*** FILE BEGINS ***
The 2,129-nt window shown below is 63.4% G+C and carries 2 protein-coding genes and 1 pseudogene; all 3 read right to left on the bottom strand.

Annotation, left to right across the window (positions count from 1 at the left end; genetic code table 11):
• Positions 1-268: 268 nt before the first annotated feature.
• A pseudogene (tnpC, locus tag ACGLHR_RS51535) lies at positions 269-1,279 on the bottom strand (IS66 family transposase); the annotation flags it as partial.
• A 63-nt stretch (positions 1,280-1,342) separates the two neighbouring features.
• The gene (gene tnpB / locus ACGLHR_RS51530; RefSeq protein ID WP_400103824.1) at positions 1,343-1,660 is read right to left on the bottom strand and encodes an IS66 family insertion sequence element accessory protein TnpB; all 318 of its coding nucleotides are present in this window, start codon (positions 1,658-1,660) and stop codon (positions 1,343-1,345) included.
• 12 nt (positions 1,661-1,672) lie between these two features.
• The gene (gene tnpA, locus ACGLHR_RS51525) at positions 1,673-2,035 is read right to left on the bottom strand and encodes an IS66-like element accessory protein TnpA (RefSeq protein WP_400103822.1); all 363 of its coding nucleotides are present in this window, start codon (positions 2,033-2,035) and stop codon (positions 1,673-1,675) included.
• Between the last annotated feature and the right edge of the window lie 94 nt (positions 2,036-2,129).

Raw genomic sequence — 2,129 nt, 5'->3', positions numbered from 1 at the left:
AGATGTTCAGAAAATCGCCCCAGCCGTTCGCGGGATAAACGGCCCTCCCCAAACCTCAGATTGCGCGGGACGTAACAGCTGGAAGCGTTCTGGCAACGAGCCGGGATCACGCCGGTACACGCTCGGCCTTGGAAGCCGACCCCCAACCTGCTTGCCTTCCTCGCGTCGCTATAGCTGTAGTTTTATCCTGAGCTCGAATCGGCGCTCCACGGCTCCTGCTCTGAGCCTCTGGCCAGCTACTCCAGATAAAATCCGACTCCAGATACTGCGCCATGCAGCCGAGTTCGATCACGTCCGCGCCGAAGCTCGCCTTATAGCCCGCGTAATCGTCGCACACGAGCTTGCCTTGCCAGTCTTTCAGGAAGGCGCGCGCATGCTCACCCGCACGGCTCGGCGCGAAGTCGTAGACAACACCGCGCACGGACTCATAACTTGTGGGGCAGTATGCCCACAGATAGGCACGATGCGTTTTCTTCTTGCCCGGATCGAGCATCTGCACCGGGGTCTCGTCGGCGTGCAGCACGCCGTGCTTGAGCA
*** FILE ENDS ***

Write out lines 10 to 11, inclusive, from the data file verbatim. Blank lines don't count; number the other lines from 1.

Raw genomic sequence — 2,129 nt, 5'->3', positions numbered from 1 at the left:
AGATGTTCAGAAAATCGCCCCAGCCGTTCGCGGGATAAACGGCCCTCCCCAAACCTCAGATTGCGCGGGACGTAACAGCTGGAAGCGTTCTGGCAACGAGCCGGGATCACGCCGGTACACGCTCGGCCTTGGAAGCCGACCCCCAACCTGCTTGCCTTCCTCGCGTCGCTATAGCTGTAGTTTTATCCTGAGCTCGAATCGGCGCTCCACGGCTCCTGCTCTGAGCCTCTGGCCAGCTACTCCAGATAAAATCCGACTCCAGATACTGCGCCATGCAGCCGAGTTCGATCACGTCCGCGCCGAAGCTCGCCTTATAGCCCGCGTAATCGTCGCACACGAGCTTGCCTTGCCAGTCTTTCAGGAAGGCGCGCGCATGCTCACCCGCACGGCTCGGCGCGAAGTCGTAGACAACACCGCGCACGGACTCATAACTTGTGGGGCAGTATGCCCACAGATAGGCACGATGCGTTTTCTTCTTGCCCGGATCGAGCATCTGCACCGGGGTCTCGTCGGCGTGCAGCACGCCGTGCTTGAGCA